In short, the reasons why someone becomes entangled romantically—or avoids becoming entangled—are in every case complicated and usually not at all clear to either party. They are often arbitrary and capricious. Some things have to be accepted without being understood.
Still, having said all that, I don’t think someone should be surprised over and over again by a lack of response from different people they thought were enthusiastic about them. If someone is systematically mis-reading what others think, he or she may be making a discoverable—and fixable—mistake. This is similar to those students who constantly under- or over-estimate their performance on an examination. Most of them underestimate how well they have done because they think little of themselves and do not expect success. It is more unusual for a student to repeatedly overestimate her performance.
Similarly, I would not expect many people to think that they have made a terrific impression on someone else, unless, in fact, they were more or less right. (I know of a few exceptions, for instance a woman who thinks everyone she dates has fallen in love with her.) There needs to be a different reason for being disappointed repeatedly.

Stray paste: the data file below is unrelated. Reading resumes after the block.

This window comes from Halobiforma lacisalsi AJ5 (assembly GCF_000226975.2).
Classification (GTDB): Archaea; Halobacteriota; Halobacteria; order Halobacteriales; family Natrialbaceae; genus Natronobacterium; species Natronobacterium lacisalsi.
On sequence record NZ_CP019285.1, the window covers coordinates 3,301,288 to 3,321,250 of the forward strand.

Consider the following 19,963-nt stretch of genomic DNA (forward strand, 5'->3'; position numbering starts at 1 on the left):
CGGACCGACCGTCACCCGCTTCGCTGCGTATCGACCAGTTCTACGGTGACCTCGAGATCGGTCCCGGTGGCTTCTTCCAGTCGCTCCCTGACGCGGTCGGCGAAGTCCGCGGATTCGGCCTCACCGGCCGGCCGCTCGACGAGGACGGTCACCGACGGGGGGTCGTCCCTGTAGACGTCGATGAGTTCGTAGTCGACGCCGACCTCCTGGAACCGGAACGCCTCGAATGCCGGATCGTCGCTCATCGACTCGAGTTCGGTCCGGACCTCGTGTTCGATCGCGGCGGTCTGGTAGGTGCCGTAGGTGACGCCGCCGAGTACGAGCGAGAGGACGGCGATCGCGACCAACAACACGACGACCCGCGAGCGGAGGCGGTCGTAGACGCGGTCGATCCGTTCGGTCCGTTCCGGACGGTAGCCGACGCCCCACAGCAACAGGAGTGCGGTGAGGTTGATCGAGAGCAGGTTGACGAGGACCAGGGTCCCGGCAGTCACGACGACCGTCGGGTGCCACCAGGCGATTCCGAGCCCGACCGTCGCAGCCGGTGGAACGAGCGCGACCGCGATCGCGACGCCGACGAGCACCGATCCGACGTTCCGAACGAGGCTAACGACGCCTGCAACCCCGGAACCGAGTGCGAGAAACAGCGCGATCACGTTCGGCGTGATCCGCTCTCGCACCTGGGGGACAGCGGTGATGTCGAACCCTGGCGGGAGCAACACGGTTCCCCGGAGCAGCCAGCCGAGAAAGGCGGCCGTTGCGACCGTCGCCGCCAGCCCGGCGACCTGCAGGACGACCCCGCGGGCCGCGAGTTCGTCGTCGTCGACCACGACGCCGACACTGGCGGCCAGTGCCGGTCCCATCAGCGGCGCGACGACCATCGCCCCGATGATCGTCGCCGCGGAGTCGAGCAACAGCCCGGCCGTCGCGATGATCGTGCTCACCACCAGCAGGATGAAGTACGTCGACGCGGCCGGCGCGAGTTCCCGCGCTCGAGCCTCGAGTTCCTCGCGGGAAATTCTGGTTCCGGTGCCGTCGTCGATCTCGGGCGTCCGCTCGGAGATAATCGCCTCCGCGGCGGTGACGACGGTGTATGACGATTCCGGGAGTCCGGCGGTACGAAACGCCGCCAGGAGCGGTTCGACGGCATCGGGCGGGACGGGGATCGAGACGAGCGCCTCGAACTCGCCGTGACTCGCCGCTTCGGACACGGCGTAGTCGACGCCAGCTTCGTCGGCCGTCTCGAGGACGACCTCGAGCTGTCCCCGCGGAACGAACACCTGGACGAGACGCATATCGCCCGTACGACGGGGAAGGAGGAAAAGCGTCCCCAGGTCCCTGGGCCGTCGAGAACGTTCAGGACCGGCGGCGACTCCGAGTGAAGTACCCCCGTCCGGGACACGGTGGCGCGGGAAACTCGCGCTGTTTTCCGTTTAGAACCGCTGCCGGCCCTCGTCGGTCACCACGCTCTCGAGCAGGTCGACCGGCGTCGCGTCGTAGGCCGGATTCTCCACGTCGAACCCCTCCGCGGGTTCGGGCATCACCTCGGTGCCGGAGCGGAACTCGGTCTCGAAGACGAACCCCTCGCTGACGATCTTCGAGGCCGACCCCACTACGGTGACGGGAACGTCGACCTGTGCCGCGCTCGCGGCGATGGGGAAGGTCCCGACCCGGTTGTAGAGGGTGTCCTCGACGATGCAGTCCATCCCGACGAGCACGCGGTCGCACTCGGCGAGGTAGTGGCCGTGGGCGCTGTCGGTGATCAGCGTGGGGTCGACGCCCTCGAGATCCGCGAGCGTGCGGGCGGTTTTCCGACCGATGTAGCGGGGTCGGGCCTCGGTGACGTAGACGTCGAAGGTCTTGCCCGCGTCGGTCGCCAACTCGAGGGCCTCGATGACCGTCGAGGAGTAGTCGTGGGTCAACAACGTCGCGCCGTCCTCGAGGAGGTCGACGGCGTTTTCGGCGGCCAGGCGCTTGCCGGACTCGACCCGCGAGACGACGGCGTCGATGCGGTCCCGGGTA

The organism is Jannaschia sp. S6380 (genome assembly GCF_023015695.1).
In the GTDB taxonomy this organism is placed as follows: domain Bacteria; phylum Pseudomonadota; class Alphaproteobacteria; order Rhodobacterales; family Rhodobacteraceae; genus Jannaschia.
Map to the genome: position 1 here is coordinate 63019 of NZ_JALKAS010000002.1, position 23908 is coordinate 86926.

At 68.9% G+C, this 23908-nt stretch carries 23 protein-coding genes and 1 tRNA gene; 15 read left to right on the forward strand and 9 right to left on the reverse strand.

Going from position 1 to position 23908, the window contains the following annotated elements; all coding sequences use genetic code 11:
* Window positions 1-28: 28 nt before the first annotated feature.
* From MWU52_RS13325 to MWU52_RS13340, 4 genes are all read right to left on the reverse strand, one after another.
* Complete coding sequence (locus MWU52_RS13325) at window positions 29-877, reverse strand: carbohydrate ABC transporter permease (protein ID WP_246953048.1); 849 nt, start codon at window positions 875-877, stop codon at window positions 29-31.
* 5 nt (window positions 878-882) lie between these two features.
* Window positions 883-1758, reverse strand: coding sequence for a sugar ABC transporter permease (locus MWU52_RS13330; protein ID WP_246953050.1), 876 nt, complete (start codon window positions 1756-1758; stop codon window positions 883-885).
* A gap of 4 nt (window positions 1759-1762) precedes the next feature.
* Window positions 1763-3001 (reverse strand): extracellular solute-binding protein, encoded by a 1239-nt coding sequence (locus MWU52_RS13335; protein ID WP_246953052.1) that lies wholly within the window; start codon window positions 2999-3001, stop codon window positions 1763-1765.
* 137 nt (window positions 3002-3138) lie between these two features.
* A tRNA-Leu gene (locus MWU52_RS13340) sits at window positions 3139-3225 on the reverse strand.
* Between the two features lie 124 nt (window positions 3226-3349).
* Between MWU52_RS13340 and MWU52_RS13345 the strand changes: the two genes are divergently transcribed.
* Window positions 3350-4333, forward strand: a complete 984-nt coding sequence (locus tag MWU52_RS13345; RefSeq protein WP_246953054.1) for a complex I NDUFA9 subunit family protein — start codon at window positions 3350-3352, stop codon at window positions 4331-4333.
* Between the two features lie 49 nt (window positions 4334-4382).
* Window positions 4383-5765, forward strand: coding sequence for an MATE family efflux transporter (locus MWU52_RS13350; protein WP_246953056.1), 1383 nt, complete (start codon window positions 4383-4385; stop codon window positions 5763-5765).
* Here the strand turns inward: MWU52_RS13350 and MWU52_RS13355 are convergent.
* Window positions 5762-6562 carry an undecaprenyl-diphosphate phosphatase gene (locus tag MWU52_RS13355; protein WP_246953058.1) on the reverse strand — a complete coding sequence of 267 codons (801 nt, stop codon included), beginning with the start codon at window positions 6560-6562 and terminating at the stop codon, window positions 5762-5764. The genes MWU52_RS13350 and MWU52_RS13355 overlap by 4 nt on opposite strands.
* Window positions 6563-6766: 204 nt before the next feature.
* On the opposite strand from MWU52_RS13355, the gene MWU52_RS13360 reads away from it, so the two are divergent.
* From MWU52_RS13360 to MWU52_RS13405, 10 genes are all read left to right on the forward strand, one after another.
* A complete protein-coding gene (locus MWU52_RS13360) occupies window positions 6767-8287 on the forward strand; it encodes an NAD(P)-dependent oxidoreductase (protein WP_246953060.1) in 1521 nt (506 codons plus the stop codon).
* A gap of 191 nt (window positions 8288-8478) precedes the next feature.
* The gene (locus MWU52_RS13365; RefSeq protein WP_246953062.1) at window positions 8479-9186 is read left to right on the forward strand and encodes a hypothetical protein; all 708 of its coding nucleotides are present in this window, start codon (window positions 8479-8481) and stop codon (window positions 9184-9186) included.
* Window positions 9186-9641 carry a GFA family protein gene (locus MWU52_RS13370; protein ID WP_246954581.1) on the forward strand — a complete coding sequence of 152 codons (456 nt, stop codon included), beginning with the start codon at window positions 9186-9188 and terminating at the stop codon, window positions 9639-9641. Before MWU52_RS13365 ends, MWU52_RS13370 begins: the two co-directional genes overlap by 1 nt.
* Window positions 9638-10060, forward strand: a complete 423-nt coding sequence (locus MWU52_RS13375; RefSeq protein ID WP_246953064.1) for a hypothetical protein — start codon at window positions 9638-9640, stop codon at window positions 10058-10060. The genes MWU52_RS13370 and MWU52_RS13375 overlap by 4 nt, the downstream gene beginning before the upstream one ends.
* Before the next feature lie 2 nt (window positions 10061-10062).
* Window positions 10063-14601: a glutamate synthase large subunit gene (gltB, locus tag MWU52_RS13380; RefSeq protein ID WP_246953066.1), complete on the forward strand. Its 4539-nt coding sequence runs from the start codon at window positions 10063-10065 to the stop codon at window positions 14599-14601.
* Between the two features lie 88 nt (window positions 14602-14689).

I have come to understand that the usual reason my patients, men and women both, are disappointed by a lack of response from someone they have gone out with and liked is that they have failed to encourage the other person. Sometimes that date says spontaneously months later, “I thought you weren’t interested.”
You may think that the person you have just gone out with is terrific in every way, but he, or she, is likely to be bedeviled by the same insecurities you—and everyone else—experience. That person is likely to need encouragement. Simply smiling at the end of a date is not enough. Ask directly if you are going to get together next weekend, or at some other specific time. Say that you had a terrific time. Often a patient says to me that she could never do that. She is afraid of rejection. Yet, that sort of explicit invitation is what is required. Someone who is unwilling to risk rejection makes that rejection more likely. “Playing it cool,” works to maintain a relationship with someone who is afraid of a close relationship, but, then, the inevitable dissolution of the relationship is put off but not avoided. Most men and women respond favorably to being liked.
Even if your natural inclination is to be diffident and reticent, you must make a conscious effort to say clearly that you want to see the other person again. Will that always work? Of course, not. There are some who will run away from any emotional involvement. It is one of the others that you want to reach.
(c) Fredric Neuman